Two Markers

Two felt tip markers. It was all Mirian needed to stay in school for the day, but her family did not have them. With no means of purchasing them, she was sent home. Until she acquires the two required markers, she may not return to school. It is difficult to get a good education, when there are disruptions such as these to consistent learning.

Mirian would like to be a teacher when she grows up, but that will be impossible if she is unable to get sufficient education. She is caught in a difficult dilemma. She needs an education to improve her life conditions in the future, but there are significant obstacles in the way to obtaining one due to the family’s current financial situation.

In Honduras, public schools are available, but you may only attend them if you have the ability to bring the required school supplies. No one seems concerned with children who are unable to attend school because the supplies they need are economically inaccessible to them.


Mirian’s sister would like to be a doctor. Like Mirian, there are many challenges standing in the way of her achieving that goal. The necessary school supplies she requires have still not been obtained, either. It is unknown how much longer she will be allowed to attend without them–before she is also sent home.

Lesly, the girls’ mother, dreams that her children will one day be able to attend a university, that they will be able to see their dreams become reality and achieve economic security. With a university education, there is hope that the poverty, in which they live, will be eliminated for the next generation. For Mirian and her three sisters, the dream is tentative at most.

Regardless of the many forces working against them, Lesly manages to remain hopeful. Looking into the faces of her children, you can see why she desperately hangs onto hope that there is a way for the lives of her daughters’ to be easier then the life she now lives. She prays that her family might be blessed with miracles–miracles that would fulfill the needs and desires she is currently unable to provide on her own.

Lesly, is a single mother. She is the sole provider for her five children. Currently, she has temporary work sweeping the village’s sidewalks and streets in the morning. She has a contract for that job lasting two months. When the contract is up, the money from it will also be gone. In the afternoons, she sells vegetables. Her vegetable business was made possible through a loan, on which she is charged 20% interest. In any free time she has, she picks up whatever domestic tasks are available to add even the smallest amount to her income. Caring for a family of six with minimal opportunities for economic growth, is not easy.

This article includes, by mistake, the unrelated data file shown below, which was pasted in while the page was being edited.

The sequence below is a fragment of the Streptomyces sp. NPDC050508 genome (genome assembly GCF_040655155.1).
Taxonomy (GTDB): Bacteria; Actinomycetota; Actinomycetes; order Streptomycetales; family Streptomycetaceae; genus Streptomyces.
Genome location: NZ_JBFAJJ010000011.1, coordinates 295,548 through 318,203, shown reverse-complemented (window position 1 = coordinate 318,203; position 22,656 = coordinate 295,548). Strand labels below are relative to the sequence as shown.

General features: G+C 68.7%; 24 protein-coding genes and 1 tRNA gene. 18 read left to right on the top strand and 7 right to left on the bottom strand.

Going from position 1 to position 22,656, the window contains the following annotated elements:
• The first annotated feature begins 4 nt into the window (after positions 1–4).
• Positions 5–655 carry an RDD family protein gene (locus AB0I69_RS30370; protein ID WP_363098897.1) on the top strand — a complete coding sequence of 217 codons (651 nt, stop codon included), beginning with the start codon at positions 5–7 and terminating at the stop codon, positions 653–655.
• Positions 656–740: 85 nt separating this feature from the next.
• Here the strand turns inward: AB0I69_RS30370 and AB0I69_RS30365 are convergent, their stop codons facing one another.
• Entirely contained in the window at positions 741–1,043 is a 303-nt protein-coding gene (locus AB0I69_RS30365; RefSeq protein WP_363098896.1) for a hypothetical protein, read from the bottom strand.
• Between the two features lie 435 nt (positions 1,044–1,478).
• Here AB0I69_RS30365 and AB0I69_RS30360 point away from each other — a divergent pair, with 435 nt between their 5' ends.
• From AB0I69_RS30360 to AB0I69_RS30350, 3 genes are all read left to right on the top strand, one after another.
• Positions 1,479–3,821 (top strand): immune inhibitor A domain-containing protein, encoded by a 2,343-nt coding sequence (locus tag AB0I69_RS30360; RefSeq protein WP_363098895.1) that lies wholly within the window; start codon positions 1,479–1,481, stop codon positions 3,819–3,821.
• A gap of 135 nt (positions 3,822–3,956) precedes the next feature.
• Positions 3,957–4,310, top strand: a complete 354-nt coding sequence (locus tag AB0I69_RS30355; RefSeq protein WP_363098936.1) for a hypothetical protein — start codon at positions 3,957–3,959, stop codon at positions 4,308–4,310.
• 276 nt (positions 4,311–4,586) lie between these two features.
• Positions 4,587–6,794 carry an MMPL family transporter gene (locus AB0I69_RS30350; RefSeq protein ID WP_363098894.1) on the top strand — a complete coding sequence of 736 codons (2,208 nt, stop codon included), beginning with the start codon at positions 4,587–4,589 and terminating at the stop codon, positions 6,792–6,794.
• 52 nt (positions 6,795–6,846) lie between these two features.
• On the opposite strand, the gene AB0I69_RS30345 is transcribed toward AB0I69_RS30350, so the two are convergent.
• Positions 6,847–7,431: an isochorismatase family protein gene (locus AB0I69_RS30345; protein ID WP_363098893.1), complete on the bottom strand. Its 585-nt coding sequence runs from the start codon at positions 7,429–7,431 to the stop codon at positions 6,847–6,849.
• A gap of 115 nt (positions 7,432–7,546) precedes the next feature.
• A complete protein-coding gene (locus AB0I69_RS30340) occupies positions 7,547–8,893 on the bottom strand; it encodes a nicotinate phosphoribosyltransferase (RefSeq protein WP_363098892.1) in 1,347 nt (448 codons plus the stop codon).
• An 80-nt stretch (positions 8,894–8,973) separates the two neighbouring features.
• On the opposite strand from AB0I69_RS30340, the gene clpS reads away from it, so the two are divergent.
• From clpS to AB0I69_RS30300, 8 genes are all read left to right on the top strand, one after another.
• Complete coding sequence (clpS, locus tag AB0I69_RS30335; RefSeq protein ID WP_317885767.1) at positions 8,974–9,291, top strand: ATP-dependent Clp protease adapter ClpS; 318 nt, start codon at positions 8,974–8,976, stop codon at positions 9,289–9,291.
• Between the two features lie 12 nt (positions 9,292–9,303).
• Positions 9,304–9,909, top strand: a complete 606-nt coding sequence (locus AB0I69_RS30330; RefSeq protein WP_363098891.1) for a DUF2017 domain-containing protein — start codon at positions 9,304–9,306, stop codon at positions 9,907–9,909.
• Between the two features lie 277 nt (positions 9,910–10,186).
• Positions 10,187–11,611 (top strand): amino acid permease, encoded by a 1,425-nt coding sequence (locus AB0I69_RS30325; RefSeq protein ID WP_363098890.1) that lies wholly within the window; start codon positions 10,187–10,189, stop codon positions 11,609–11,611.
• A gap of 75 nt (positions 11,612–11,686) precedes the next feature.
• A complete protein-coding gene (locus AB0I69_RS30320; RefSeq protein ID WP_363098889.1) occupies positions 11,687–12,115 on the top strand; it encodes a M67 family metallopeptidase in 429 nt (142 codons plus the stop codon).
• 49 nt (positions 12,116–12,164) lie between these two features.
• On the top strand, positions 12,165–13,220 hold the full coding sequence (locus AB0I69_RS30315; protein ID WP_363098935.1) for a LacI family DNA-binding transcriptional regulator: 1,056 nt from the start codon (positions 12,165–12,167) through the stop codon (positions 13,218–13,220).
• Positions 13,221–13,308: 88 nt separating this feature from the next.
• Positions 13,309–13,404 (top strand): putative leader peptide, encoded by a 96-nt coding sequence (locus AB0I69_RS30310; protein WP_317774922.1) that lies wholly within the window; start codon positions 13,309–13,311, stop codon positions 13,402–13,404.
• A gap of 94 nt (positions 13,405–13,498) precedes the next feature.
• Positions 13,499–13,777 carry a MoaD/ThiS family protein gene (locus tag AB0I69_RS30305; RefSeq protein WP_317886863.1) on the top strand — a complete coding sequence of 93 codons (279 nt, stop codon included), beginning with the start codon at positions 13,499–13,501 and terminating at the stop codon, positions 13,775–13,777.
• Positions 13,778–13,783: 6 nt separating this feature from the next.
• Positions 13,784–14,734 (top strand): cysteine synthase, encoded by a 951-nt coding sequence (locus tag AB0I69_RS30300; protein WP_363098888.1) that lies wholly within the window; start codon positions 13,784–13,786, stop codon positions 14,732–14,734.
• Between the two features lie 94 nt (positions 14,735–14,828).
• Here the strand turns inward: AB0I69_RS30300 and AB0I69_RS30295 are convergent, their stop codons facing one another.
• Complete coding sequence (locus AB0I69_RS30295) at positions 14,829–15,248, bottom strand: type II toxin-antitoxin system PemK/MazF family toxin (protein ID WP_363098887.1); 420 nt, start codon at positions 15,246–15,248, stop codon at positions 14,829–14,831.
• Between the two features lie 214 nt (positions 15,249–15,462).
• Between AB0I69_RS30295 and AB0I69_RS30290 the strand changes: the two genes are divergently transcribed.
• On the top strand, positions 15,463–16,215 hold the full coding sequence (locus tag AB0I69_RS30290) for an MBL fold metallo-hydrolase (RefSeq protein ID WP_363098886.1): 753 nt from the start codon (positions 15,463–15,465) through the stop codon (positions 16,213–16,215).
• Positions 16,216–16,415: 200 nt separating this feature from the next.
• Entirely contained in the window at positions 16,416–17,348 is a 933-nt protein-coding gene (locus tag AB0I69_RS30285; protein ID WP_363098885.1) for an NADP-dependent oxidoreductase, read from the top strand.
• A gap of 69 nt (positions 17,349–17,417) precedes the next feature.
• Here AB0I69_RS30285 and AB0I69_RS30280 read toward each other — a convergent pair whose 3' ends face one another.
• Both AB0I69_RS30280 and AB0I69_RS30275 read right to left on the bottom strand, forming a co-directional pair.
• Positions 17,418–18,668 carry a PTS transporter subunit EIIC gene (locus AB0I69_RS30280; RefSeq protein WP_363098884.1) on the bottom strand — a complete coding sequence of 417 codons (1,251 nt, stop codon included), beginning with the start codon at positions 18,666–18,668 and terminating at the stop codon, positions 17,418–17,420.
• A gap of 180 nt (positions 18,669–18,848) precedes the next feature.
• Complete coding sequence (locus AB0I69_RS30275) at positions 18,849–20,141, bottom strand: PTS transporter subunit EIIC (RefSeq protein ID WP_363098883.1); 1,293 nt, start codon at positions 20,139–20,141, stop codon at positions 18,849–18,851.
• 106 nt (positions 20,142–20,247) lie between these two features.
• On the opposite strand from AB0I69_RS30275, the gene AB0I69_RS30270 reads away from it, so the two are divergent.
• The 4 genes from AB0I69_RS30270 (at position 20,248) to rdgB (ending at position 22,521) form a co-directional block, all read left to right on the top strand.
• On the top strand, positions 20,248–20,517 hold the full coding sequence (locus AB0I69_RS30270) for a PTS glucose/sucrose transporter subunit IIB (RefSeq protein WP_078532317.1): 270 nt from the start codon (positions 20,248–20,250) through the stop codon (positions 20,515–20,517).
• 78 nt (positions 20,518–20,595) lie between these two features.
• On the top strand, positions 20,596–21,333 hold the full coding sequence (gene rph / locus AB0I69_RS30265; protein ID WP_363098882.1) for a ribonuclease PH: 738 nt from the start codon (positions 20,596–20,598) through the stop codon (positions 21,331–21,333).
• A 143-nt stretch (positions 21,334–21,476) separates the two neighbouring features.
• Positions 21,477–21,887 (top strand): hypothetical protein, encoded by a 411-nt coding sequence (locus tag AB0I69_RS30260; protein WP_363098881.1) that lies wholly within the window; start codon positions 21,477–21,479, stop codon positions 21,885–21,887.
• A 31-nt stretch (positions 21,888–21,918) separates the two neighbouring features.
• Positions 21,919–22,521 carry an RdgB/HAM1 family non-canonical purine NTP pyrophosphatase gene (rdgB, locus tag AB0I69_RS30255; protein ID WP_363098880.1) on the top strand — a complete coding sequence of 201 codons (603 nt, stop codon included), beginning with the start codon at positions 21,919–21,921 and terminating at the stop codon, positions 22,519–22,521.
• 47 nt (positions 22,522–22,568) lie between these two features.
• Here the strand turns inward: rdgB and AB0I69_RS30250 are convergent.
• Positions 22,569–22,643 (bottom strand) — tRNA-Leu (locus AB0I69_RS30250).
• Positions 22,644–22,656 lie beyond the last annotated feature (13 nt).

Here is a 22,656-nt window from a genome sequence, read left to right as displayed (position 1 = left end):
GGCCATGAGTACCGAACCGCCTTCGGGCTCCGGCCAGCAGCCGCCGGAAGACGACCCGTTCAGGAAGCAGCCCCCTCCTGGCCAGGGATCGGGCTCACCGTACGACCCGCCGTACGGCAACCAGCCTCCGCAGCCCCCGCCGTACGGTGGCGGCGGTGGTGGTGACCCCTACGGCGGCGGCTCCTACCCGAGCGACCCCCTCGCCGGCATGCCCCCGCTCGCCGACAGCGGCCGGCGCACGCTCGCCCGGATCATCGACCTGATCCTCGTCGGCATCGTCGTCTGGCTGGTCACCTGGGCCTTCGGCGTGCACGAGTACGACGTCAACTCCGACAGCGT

The family’s pantry consists of this hanging shelf. Every two days or so, it becomes empty. When they find the food has run out, the already infrequent two meals a day becomes even less frequent. When the situation becomes desperate, they ask for food or money from others. Sometimes, only due to the generosity and kindness of others, they receive help.

The heaviness of her responsibilities, is evident on Lesly’s face. She is only 25-years old. The burdens she carries are wearying. When asked how she would like her life to be different, her response is that she only desires that she could rest. It is a constant struggle to provide the very bare necessities for her children.

Lesly’s daily struggle is tangible, but somehow, there is still joy and hope in the faces of the members of this family. Perhaps, someday, they will receive the miracles for which they have been praying.

Written by Shalyce Cluff; Photography by Jose Miguel Amaya

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